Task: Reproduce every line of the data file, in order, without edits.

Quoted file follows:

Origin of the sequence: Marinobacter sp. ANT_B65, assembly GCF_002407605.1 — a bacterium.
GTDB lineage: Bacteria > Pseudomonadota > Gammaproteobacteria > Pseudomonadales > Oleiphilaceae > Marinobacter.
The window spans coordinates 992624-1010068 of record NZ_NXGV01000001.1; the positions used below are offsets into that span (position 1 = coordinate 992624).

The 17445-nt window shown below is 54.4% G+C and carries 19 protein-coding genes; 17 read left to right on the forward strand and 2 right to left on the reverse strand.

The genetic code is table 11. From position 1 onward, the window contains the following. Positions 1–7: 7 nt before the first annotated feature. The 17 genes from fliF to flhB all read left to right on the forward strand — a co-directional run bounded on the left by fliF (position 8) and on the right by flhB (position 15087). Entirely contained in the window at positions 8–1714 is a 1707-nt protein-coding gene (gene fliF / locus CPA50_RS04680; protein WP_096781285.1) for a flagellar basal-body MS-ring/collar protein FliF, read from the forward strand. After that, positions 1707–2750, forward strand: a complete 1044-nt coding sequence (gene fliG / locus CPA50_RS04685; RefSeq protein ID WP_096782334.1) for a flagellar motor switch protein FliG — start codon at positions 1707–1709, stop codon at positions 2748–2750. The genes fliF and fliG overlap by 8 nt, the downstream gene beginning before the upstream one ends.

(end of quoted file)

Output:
Origin of the sequence: Marinobacter sp. ANT_B65, assembly GCF_002407605.1 — a bacterium.
GTDB lineage: Bacteria > Pseudomonadota > Gammaproteobacteria > Pseudomonadales > Oleiphilaceae > Marinobacter.
The window spans coordinates 992624-1010068 of record NZ_NXGV01000001.1; the positions used below are offsets into that span (position 1 = coordinate 992624).

The 17445-nt window shown below is 54.4% G+C and carries 19 protein-coding genes; 17 read left to right on the forward strand and 2 right to left on the reverse strand.

The genetic code is table 11. From position 1 onward, the window contains the following. Positions 1–7: 7 nt before the first annotated feature. The 17 genes from fliF to flhB all read left to right on the forward strand — a co-directional run bounded on the left by fliF (position 8) and on the right by flhB (position 15087). Entirely contained in the window at positions 8–1714 is a 1707-nt protein-coding gene (gene fliF / locus CPA50_RS04680; protein WP_096781285.1) for a flagellar basal-body MS-ring/collar protein FliF, read from the forward strand. After that, positions 1707–2750, forward strand: a complete 1044-nt coding sequence (gene fliG / locus CPA50_RS04685; RefSeq protein ID WP_096782334.1) for a flagellar motor switch protein FliG — start codon at positions 1707–1709, stop codon at positions 2748–2750. The genes fliF and fliG overlap by 8 nt, the downstream gene beginning before the upstream one ends.